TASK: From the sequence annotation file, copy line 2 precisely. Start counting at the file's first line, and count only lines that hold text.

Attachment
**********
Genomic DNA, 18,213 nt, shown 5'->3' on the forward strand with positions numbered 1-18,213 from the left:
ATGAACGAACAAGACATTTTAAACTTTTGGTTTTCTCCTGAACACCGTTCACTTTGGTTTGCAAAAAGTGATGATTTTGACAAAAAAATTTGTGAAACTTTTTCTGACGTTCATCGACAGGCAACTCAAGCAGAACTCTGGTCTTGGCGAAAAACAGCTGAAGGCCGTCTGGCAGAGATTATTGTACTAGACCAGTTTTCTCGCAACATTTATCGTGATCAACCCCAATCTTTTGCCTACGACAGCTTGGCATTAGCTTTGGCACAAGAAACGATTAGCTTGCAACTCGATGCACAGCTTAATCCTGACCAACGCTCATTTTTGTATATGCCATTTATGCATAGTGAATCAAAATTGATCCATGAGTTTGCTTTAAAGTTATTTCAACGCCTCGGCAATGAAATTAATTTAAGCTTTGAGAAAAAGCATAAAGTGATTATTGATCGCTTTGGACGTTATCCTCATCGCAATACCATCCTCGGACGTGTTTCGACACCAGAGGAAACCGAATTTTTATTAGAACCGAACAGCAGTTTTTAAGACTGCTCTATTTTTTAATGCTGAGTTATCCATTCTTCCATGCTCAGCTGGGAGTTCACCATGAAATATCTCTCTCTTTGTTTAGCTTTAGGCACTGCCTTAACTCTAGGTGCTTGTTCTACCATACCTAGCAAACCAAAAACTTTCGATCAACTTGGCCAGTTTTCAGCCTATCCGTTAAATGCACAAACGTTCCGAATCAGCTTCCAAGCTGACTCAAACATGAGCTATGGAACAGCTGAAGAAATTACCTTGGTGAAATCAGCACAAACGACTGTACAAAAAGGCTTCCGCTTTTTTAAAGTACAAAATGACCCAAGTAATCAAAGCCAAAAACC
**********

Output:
ATGAACGAACAAGACATTTTAAACTTTTGGTTTTCTCCTGAACACCGTTCACTTTGGTTTGCAAAAAGTGATGATTTTGACAAAAAAATTTGTGAAACTTTTTCTGACGTTCATCGACAGGCAACTCAAGCAGAACTCTGGTCTTGGCGAAAAACAGCTGAAGGCCGTCTGGCAGAGATTATTGTACTAGACCAGTTTTCTCGCAACATTTATCGTGATCAACCCCAATCTTTTGCCTACGACAGCTTGGCATTAGCTTTGGCACAAGAAACGATTAGCTTGCAACTCGATGCACAGCTTAATCCTGACCAACGCTCATTTTTGTATATGCCATTTATGCATAGTGAATCAAAATTGATCCATGAGTTTGCTTTAAAGTTATTTCAACGCCTCGGCAATGAAATTAATTTAAGCTTTGAGAAAAAGCATAAAGTGATTATTGATCGCTTTGGACGTTATCCTCATCGCAATACCATCCTCGGACGTGTTTCGACACCAGAGGAAACCGAATTTTTATTAGAACCGAACAGCAGTTTTTAAGACTGCTCTATTTTTTAATGCTGAGTTATCCATTCTTCCATGCTCAGCTGGGAGTTCACCATGAAATATCTCTCTCTTTGTTTAGCTTTAGGCACTGCCTTAACTCTAGGTGCTTGTTCTACCATACCTAGCAAACCAAAAACTTTCGATCAACTTGGCCAGTTTTCAGCCTATCCGTTAAATGCACAAACGTTCCGAATCAGCTTCCAAGCTGACTCAAACATGAGCTATGGAACAGCTGAAGAAATTACCTTGGTGAAATCAGCACAAACGACTGTACAAAAAGGCTTCCGCTTTTTTAAAGTACAAAATGACCCAAGTAATCAAAGCCAAAAACC